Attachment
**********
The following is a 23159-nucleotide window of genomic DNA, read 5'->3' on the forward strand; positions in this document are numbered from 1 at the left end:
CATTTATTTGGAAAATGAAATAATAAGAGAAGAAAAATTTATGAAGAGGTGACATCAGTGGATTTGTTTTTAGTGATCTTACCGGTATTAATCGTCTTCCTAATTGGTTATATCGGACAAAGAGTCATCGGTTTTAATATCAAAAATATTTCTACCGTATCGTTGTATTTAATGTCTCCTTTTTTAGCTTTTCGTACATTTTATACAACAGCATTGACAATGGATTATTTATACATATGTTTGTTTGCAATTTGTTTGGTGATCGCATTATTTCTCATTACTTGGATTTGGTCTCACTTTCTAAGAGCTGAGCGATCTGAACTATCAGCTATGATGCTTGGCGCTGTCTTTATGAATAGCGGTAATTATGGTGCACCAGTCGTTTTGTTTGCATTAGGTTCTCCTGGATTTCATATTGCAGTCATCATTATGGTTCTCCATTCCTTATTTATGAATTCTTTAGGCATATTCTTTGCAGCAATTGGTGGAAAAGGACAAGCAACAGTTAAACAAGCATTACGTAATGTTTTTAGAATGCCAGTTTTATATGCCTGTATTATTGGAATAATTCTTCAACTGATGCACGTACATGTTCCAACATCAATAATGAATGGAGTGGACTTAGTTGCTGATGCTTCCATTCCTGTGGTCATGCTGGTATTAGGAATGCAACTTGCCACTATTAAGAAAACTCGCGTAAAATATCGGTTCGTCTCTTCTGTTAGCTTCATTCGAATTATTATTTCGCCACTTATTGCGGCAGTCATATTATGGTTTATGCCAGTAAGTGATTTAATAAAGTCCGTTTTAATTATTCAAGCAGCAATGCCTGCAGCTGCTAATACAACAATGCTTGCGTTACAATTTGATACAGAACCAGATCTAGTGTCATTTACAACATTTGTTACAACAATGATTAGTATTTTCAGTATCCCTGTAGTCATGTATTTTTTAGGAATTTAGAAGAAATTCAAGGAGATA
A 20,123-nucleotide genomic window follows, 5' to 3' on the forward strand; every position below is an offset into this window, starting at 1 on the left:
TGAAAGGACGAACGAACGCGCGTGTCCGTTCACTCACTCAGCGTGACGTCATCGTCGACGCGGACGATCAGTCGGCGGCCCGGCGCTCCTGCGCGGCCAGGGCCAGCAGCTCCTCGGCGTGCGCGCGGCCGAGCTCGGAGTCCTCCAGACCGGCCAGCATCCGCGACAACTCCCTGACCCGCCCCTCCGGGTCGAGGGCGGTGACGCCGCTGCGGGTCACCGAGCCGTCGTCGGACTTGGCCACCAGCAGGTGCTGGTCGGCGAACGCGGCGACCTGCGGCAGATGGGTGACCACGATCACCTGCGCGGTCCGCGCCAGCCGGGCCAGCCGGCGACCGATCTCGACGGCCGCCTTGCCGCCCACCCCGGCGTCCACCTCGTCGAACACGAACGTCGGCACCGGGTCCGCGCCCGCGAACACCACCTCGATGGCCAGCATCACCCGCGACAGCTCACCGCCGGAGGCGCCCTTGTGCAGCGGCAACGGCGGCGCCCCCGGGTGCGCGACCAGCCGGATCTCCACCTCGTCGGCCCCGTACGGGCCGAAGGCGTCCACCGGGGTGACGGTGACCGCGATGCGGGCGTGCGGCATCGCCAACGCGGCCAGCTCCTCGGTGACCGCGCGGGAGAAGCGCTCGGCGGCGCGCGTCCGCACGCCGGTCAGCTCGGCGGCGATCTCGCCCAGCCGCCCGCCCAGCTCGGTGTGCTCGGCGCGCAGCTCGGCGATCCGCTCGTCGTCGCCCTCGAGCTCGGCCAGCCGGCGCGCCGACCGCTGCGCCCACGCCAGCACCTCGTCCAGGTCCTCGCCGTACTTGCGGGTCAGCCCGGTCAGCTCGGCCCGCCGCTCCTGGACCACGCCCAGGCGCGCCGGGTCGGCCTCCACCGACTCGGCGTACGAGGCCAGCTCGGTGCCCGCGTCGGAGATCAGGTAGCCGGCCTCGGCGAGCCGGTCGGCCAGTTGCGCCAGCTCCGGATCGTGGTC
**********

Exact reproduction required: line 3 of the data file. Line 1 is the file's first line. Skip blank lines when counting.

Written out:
A 20,123-nucleotide genomic window follows, 5' to 3' on the forward strand; every position below is an offset into this window, starting at 1 on the left: